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Default Re: Lesson plan: Present Perfect Continuous

Thank you so much for your help.

(The examiner told me that I could use the beginning of Unit 13 from Headway Pre-Intermediate - if I want to - or any other material.)

Bye and thanks again
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Unread May 21st, 2007, 03:11 am
HUE HUE is offline
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Default Re: Lesson plan: Present Perfect Continuous

I was poking around for some info on an entirely different topic, and I stumbled across this. The article is about the Present Perfect Progressive. I'll admit, though, it's maybe more dense than you need (or have an interest for). I thought I'd pass it along nonetheless.

http://exchanges.state.gov/forum/vols/vol41/no1/p02.pdf

Hope it helps.
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Unread May 23rd, 2007, 12:23 am
giorgio
 
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Default Re: Lesson plan: Present Perfect Continuous

Thank you so much again. You are really an attentive person. I'm going to work on this important lesson the whole day.
I'm giving this lesson next week on Thursday. I'm a bit nervous but I hope I'll pass. English is my subsidiary subject for my teacher diploma.
Thank you again.
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Unread Jun 6th, 2007, 05:09 pm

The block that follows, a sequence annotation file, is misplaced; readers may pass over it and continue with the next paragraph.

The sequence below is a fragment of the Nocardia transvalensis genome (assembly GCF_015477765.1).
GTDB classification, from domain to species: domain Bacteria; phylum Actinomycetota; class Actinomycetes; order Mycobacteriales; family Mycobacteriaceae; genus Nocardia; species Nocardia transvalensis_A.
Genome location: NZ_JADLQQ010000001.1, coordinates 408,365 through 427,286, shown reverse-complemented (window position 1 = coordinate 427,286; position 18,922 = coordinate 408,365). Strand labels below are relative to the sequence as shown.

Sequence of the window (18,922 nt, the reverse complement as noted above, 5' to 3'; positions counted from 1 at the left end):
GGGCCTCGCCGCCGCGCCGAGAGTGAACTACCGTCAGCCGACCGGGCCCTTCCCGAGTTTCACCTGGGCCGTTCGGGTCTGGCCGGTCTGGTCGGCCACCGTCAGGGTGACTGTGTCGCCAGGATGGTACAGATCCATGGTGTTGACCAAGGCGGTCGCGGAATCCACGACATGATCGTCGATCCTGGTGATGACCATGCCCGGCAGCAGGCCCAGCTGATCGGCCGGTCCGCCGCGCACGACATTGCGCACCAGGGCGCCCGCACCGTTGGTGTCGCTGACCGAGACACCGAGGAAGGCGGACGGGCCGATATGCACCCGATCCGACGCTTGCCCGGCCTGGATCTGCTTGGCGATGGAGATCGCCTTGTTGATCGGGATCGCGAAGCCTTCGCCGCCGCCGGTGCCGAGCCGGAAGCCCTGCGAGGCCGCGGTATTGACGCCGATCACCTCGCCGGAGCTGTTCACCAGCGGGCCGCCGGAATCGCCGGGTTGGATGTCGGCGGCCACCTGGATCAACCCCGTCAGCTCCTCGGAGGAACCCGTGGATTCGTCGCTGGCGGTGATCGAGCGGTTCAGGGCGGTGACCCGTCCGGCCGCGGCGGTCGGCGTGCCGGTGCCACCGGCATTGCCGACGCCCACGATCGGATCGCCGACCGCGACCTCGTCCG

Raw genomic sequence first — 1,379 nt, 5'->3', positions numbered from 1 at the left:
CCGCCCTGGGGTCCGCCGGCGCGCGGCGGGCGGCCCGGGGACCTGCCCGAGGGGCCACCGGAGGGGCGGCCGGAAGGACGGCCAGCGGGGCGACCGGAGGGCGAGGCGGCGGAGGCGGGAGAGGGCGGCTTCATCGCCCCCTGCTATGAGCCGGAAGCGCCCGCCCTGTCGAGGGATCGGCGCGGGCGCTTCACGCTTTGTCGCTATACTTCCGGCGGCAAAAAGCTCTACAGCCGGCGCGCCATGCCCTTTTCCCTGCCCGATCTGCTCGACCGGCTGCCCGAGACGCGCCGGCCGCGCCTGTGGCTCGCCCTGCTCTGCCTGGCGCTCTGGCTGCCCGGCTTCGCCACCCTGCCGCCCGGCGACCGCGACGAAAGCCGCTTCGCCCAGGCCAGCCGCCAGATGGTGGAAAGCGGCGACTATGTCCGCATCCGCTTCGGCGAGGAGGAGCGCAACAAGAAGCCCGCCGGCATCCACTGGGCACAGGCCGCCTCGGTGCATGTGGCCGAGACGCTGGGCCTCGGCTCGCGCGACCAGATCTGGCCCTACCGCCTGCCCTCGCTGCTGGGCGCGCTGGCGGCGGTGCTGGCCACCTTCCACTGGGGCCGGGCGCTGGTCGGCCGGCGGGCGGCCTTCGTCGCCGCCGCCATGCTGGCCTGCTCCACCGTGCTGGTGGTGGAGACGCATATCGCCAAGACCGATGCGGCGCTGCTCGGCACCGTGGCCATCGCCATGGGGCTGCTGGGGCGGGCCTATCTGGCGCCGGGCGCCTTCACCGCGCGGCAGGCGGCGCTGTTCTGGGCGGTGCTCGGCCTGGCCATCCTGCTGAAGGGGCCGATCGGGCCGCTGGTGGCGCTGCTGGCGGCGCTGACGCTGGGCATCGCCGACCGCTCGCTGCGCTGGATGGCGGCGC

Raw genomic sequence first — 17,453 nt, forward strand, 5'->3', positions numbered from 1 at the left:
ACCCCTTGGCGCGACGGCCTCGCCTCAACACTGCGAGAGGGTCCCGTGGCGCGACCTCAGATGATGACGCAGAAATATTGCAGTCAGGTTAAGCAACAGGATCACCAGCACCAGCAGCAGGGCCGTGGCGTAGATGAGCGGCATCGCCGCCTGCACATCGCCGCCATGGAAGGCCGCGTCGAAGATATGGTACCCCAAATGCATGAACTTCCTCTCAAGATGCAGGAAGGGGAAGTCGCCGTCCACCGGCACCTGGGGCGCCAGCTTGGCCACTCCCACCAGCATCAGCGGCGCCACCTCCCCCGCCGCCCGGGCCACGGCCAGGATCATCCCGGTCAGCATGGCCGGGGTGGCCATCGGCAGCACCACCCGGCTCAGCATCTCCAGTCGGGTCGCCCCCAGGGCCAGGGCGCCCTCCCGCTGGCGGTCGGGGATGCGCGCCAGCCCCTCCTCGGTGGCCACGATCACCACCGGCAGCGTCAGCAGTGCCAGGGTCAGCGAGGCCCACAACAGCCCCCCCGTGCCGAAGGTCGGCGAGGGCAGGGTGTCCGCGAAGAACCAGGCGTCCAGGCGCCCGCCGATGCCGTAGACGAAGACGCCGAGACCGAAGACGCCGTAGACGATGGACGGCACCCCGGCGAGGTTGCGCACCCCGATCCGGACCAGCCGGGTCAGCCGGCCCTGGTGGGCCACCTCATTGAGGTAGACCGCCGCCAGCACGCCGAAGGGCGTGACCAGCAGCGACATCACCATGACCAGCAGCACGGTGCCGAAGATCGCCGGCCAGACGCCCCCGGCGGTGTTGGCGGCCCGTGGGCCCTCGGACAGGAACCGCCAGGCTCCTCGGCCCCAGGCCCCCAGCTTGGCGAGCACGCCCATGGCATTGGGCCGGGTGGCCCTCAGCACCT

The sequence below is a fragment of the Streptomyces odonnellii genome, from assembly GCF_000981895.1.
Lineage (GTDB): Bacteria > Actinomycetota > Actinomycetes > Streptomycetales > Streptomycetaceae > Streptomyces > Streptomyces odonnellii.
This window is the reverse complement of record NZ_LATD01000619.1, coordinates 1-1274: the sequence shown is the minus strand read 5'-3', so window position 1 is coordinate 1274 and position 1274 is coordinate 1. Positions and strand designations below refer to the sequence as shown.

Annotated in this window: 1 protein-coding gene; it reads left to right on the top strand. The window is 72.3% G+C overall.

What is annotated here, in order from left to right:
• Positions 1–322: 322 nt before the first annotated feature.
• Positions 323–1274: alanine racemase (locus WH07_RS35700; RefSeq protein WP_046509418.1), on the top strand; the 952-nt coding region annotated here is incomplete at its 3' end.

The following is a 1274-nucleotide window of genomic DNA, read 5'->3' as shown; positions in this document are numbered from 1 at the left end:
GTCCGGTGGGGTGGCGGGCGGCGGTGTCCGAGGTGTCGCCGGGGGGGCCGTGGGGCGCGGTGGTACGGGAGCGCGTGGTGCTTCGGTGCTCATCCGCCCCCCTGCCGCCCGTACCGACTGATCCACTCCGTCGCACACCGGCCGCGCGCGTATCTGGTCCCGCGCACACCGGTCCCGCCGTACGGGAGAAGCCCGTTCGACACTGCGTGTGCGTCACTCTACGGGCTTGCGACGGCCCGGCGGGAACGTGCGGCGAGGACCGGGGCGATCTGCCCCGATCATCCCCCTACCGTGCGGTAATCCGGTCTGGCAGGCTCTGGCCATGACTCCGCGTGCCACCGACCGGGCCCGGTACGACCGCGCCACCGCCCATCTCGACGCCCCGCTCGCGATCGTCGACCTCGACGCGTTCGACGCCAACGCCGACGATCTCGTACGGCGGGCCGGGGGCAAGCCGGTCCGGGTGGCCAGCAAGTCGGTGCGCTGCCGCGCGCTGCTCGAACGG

HUE HUE is offline
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Default Re: Lesson plan: Present Perfect Continuous

Georgio,

How did the lesson go? Did you pass?
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Last edited by HUE : Jun 11th, 2007 at 10:15 pm.
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Unread Jun 7th, 2007, 06:23 am
giorgio
 
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Default Re: Lesson plan: Present Perfect Continuous

Hello Chris

I passed and I'm so happy about it.
Now I can continue to teach at my vocational school.

It was not so easy to keep calm when there are 4 observers and a class in front of you - teaching in a language which is my fourth one. But I succeeded in doing what I wanted - more or less. I didn't have enough time to finish the lesson the way I wanted.
Briefly - my lesson plan:
1. I started with a picture (an unemployed person from Scotland) - I asked some questions. "What is he doing here .. "